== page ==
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Then it was time to head to Ebisu to visit the Tokyo Metropolitan Museum of Photography. On the way back to the station, an image caught my eye, and I found myself climbing up some dodgy looking stairs to find a tiny gallery, called ‘Cosmos Gallery.’ There were two artists exhibiting black and white prints, and I had a quick look around, enjoying the over-powerful heating.

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I was just about to leave when a Japanese man came up the stairs and greeted me, asking if anyone had introduced me to the exhibition yet. I said no, and he welcomed me, telling me a little about the artists and the pieces. He asked if I was a photographer, and I said yes. He invited me to come to his showroom to see some new photographic papers he was trying to export. I really couldn’t say no, so he led me down to the next level of the building, through a door labeled ‘SHOWROOM.’

This guy was legit. The room was packed with photographic papers, portfolios, and storage boxes and shelves. He showed me a sample book of the papers, which were similar in kind to Canson paperstock. Then he showed me some portfolio books, which he imports from America, and asked if there would be a market for them in Australia. He gave me his card, and asked me to email him the details of folio-book binding places in Melbourne. He also asked for my website, as he was interested in seeing my work, and invited me to exhibit at the gallery when I next come to Japan. I’m sure he was just being nice.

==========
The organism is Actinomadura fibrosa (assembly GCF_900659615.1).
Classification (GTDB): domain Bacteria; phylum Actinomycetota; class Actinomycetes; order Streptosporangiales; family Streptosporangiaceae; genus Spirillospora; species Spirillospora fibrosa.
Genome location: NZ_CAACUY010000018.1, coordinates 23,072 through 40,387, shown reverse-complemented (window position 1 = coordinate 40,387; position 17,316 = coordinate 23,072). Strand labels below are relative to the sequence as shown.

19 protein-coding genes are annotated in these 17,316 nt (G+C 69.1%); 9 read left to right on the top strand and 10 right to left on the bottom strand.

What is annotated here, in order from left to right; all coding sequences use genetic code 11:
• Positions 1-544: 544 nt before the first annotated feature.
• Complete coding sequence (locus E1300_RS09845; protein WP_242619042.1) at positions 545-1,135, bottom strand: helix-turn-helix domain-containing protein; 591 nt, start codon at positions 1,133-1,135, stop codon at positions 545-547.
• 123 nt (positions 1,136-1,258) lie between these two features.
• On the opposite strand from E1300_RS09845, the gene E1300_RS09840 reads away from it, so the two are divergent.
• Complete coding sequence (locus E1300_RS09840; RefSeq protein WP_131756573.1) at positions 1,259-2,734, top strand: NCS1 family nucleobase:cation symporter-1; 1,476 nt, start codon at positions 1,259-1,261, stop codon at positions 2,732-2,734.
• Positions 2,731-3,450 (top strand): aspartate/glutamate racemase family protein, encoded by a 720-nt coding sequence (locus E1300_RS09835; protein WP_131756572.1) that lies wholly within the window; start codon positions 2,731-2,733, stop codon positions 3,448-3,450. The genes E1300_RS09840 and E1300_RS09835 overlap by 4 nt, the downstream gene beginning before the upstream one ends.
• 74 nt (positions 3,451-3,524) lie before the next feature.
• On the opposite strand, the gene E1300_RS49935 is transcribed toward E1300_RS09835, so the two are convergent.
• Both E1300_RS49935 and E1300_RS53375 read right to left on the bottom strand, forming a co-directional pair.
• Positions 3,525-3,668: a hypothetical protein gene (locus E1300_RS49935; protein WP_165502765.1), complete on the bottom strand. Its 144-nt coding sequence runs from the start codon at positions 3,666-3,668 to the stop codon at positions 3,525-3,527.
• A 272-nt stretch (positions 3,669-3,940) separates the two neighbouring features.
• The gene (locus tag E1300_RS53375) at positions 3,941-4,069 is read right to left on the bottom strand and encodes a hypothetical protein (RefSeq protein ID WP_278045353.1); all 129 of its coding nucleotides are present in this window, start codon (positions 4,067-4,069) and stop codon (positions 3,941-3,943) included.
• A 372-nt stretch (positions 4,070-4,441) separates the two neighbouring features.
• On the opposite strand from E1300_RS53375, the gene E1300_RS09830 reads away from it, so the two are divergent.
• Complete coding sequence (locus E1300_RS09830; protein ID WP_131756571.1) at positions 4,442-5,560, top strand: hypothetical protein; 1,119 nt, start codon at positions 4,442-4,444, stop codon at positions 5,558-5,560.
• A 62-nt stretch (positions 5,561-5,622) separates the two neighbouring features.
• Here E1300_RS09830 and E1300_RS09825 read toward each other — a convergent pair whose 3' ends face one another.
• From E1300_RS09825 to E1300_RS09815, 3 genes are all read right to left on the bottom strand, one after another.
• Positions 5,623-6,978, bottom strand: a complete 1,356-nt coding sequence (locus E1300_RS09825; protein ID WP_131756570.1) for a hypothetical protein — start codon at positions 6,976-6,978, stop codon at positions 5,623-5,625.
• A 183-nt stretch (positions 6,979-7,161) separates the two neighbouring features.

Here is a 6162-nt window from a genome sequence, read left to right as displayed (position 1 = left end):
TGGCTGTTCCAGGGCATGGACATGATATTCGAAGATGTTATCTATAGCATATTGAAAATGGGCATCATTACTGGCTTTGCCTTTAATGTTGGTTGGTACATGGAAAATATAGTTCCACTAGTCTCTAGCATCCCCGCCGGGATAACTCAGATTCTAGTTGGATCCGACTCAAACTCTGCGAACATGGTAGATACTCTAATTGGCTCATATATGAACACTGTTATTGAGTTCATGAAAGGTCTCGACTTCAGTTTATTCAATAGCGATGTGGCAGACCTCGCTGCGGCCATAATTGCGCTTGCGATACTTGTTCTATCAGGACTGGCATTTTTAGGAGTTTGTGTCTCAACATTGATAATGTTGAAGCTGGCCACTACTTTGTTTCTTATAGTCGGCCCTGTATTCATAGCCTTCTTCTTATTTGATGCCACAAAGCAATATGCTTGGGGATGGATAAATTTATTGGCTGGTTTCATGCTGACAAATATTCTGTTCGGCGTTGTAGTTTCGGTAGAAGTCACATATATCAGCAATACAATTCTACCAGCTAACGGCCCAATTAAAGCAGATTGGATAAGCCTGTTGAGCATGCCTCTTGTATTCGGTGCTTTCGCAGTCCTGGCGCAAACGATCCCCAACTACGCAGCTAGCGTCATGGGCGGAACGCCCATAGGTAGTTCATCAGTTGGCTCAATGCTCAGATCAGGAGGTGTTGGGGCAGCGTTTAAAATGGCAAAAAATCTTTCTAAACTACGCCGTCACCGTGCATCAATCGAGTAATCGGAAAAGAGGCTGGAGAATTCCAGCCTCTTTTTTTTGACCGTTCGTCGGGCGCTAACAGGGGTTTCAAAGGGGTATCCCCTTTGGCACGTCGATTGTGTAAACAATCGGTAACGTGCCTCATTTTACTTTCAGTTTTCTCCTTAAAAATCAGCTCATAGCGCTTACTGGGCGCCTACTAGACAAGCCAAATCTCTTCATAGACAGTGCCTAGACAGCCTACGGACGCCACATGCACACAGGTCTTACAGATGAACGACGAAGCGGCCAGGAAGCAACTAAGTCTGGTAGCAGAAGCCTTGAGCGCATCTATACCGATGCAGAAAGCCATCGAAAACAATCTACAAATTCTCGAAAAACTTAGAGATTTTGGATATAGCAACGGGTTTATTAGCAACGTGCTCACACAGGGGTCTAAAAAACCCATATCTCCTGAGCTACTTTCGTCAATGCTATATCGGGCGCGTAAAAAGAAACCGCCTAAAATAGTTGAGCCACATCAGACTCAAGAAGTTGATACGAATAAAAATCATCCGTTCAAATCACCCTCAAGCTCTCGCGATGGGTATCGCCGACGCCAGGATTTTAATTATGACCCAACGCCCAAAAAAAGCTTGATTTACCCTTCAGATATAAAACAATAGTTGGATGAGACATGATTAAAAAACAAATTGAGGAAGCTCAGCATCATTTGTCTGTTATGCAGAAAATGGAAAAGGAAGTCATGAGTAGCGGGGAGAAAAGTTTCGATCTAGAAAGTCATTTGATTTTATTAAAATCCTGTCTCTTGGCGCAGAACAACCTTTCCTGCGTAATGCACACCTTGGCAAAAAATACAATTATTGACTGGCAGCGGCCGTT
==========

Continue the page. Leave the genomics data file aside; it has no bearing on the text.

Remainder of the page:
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Before I left, the paper guy gave me 2 packets of paper samples, as well as an invitation to a new exhibition opening next week. I thanked him and left in a kind of daze, thinking that was odd.

Not as odd as this guy, who jogged past me as I exited the building.

OLYMPUS DIGITAL CAMERAI stopped at Meguro shrine for a few moments before heading towards Ebisu. Thanks to getting lost earlier, I knew that I could walk to the next gallery, instead of taking the train. I saw these cute trees on the way there…

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At the Tokyo Metropolitan Museum of Photography (which I’m going to refer to as TMMoP from now on), there is currently an exhibition called PUBLIC –> DIARY (actually the arrow is meant to have a left-pointing arrow underneath it, but I don’t know how to do that symbol.)

“Finally,” I hear you say, “some photography!”